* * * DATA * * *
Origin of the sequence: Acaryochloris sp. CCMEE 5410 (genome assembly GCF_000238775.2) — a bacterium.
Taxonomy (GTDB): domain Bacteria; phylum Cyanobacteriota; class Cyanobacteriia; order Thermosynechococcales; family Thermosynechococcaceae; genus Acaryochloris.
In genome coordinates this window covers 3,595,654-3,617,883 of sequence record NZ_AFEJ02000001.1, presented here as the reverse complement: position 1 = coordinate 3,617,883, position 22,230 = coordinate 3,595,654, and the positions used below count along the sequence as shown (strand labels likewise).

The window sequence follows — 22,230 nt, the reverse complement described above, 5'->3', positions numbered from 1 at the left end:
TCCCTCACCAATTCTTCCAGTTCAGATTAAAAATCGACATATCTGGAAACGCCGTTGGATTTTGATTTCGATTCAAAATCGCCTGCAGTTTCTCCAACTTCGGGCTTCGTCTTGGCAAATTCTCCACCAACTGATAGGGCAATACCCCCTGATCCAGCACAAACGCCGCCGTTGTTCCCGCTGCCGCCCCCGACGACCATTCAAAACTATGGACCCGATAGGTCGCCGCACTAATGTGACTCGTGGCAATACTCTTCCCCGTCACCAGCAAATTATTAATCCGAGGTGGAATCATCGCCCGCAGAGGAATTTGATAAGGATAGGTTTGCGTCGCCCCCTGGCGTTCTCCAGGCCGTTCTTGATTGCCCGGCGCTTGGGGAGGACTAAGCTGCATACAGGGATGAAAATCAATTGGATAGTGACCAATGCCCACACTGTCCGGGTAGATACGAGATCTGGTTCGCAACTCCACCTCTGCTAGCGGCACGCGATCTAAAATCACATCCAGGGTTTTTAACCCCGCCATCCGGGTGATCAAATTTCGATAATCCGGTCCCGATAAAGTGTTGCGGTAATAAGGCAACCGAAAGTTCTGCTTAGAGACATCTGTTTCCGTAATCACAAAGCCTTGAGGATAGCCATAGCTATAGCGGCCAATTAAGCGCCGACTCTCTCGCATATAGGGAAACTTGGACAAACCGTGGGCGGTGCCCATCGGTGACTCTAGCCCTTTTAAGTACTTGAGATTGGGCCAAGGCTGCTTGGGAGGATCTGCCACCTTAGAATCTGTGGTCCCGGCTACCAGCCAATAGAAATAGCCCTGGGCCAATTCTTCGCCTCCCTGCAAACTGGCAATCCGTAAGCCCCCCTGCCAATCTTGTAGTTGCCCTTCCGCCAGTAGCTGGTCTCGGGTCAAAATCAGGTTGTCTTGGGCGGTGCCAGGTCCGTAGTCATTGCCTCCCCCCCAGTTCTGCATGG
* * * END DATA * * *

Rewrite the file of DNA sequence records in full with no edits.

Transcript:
Origin of the sequence: Acaryochloris sp. CCMEE 5410 (genome assembly GCF_000238775.2) — a bacterium.
Taxonomy (GTDB): domain Bacteria; phylum Cyanobacteriota; class Cyanobacteriia; order Thermosynechococcales; family Thermosynechococcaceae; genus Acaryochloris.
In genome coordinates this window covers 3,595,654-3,617,883 of sequence record NZ_AFEJ02000001.1, presented here as the reverse complement: position 1 = coordinate 3,617,883, position 22,230 = coordinate 3,595,654, and the positions used below count along the sequence as shown (strand labels likewise).

The window sequence follows — 22,230 nt, the reverse complement described above, 5'->3', positions numbered from 1 at the left end:
TCCCTCACCAATTCTTCCAGTTCAGATTAAAAATCGACATATCTGGAAACGCCGTTGGATTTTGATTTCGATTCAAAATCGCCTGCAGTTTCTCCAACTTCGGGCTTCGTCTTGGCAAATTCTCCACCAACTGATAGGGCAATACCCCCTGATCCAGCACAAACGCCGCCGTTGTTCCCGCTGCCGCCCCCGACGACCATTCAAAACTATGGACCCGATAGGTCGCCGCACTAATGTGACTCGTGGCAATACTCTTCCCCGTCACCAGCAAATTATTAATCCGAGGTGGAATCATCGCCCGCAGAGGAATTTGATAAGGATAGGTTTGCGTCGCCCCCTGGCGTTCTCCAGGCCGTTCTTGATTGCCCGGCGCTTGGGGAGGACTAAGCTGCATACAGGGATGAAAATCAATTGGATAGTGACCAATGCCCACACTGTCCGGGTAGATACGAGATCTGGTTCGCAACTCCACCTCTGCTAGCGGCACGCGATCTAAAATCACATCCAGGGTTTTTAACCCCGCCATCCGGGTGATCAAATTTCGATAATCCGGTCCCGATAAAGTGTTGCGGTAATAAGGCAACCGAAAGTTCTGCTTAGAGACATCTGTTTCCGTAATCACAAAGCCTTGAGGATAGCCATAGCTATAGCGGCCAATTAAGCGCCGACTCTCTCGCATATAGGGAAACTTGGACAAACCGTGGGCGGTGCCCATCGGTGACTCTAGCCCTTTTAAGTACTTGAGATTGGGCCAAGGCTGCTTGGGAGGATCTGCCACCTTAGAATCTGTGGTCCCGGCTACCAGCCAATAGAAATAGCCCTGGGCCAATTCTTCGCCTCCCTGCAAACTGGCAATCCGTAAGCCCCCCTGCCAATCTTGTAGTTGCCCTTCCGCCAGTAGCTGGTCTCGGGTCAAAATCAGGTTGTCTTGGGCGGTGCCAGGTCCGTAGTCATTGCCTCCCCCCCAGTTCTGCATGG